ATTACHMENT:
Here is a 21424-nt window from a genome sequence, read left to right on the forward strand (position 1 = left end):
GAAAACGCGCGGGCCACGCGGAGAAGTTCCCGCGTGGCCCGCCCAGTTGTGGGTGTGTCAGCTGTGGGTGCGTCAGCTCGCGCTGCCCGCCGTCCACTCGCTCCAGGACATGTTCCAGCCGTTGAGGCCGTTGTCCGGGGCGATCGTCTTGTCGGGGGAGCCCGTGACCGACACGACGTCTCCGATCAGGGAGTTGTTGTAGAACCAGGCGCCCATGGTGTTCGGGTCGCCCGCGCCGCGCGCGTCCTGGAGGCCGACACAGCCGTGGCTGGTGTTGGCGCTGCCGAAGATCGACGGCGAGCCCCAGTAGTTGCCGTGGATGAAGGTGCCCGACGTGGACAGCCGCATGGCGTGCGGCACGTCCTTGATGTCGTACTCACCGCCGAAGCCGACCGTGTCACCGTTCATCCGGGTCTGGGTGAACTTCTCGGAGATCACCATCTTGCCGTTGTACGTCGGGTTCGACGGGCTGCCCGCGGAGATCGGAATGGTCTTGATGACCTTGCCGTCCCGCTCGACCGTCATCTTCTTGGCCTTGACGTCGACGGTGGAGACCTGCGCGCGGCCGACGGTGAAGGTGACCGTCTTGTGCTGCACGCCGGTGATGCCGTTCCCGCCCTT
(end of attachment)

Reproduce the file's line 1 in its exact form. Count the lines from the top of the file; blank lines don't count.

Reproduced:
Here is a 21424-nt window from a genome sequence, read left to right on the forward strand (position 1 = left end):